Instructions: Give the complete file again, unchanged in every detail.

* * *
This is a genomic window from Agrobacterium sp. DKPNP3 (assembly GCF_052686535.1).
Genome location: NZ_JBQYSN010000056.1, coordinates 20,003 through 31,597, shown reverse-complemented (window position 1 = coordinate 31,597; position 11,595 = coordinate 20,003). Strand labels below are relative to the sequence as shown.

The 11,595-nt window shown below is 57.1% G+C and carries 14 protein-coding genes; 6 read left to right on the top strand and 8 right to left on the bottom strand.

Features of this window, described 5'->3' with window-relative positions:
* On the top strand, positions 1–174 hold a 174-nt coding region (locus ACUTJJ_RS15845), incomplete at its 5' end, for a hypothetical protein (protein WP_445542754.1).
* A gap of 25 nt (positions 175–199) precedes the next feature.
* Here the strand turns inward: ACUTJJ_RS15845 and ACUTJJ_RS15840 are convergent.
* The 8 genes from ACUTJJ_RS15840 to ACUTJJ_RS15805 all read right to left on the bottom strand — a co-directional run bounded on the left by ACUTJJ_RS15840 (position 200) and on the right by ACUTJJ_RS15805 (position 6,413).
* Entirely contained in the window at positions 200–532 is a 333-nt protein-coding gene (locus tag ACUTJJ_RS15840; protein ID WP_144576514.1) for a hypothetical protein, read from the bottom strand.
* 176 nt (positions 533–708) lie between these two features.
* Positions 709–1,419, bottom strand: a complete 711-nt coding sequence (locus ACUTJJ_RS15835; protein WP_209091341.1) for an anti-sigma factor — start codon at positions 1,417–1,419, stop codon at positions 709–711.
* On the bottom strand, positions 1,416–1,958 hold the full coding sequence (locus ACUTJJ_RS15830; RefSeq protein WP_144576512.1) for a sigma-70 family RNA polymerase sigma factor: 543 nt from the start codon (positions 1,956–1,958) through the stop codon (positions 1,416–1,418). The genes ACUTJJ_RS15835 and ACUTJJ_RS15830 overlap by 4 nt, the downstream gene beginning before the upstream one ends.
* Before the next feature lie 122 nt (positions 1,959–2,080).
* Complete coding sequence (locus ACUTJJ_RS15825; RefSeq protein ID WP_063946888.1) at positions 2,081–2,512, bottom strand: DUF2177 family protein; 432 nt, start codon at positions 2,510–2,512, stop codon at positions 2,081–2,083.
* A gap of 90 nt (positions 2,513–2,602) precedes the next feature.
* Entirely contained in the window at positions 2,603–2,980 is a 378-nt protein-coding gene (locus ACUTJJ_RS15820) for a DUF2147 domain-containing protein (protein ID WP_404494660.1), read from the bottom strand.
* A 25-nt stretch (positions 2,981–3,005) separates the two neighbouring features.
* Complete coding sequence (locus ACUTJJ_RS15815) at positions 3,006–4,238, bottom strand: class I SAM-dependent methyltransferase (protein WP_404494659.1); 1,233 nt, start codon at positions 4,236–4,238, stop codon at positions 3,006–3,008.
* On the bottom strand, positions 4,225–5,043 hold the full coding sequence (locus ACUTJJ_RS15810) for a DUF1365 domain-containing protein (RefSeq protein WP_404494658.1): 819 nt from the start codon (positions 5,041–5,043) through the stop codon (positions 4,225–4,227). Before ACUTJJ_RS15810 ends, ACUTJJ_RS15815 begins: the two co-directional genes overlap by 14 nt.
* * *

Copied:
This is a genomic window from Agrobacterium sp. DKPNP3 (assembly GCF_052686535.1).
Genome location: NZ_JBQYSN010000056.1, coordinates 20,003 through 31,597, shown reverse-complemented (window position 1 = coordinate 31,597; position 11,595 = coordinate 20,003). Strand labels below are relative to the sequence as shown.

The 11,595-nt window shown below is 57.1% G+C and carries 14 protein-coding genes; 6 read left to right on the top strand and 8 right to left on the bottom strand.

Features of this window, described 5'->3' with window-relative positions:
* On the top strand, positions 1–174 hold a 174-nt coding region (locus ACUTJJ_RS15845), incomplete at its 5' end, for a hypothetical protein (protein WP_445542754.1).
* A gap of 25 nt (positions 175–199) precedes the next feature.
* Here the strand turns inward: ACUTJJ_RS15845 and ACUTJJ_RS15840 are convergent.
* The 8 genes from ACUTJJ_RS15840 to ACUTJJ_RS15805 all read right to left on the bottom strand — a co-directional run bounded on the left by ACUTJJ_RS15840 (position 200) and on the right by ACUTJJ_RS15805 (position 6,413).
* Entirely contained in the window at positions 200–532 is a 333-nt protein-coding gene (locus tag ACUTJJ_RS15840; protein ID WP_144576514.1) for a hypothetical protein, read from the bottom strand.
* 176 nt (positions 533–708) lie between these two features.
* Positions 709–1,419, bottom strand: a complete 711-nt coding sequence (locus ACUTJJ_RS15835; protein WP_209091341.1) for an anti-sigma factor — start codon at positions 1,417–1,419, stop codon at positions 709–711.
* On the bottom strand, positions 1,416–1,958 hold the full coding sequence (locus ACUTJJ_RS15830; RefSeq protein WP_144576512.1) for a sigma-70 family RNA polymerase sigma factor: 543 nt from the start codon (positions 1,956–1,958) through the stop codon (positions 1,416–1,418). The genes ACUTJJ_RS15835 and ACUTJJ_RS15830 overlap by 4 nt, the downstream gene beginning before the upstream one ends.
* Before the next feature lie 122 nt (positions 1,959–2,080).
* Complete coding sequence (locus ACUTJJ_RS15825; RefSeq protein ID WP_063946888.1) at positions 2,081–2,512, bottom strand: DUF2177 family protein; 432 nt, start codon at positions 2,510–2,512, stop codon at positions 2,081–2,083.
* A gap of 90 nt (positions 2,513–2,602) precedes the next feature.
* Entirely contained in the window at positions 2,603–2,980 is a 378-nt protein-coding gene (locus ACUTJJ_RS15820) for a DUF2147 domain-containing protein (protein ID WP_404494660.1), read from the bottom strand.
* A 25-nt stretch (positions 2,981–3,005) separates the two neighbouring features.
* Complete coding sequence (locus ACUTJJ_RS15815) at positions 3,006–4,238, bottom strand: class I SAM-dependent methyltransferase (protein WP_404494659.1); 1,233 nt, start codon at positions 4,236–4,238, stop codon at positions 3,006–3,008.
* On the bottom strand, positions 4,225–5,043 hold the full coding sequence (locus ACUTJJ_RS15810) for a DUF1365 domain-containing protein (RefSeq protein WP_404494658.1): 819 nt from the start codon (positions 5,041–5,043) through the stop codon (positions 4,225–4,227). Before ACUTJJ_RS15810 ends, ACUTJJ_RS15815 begins: the two co-directional genes overlap by 14 nt.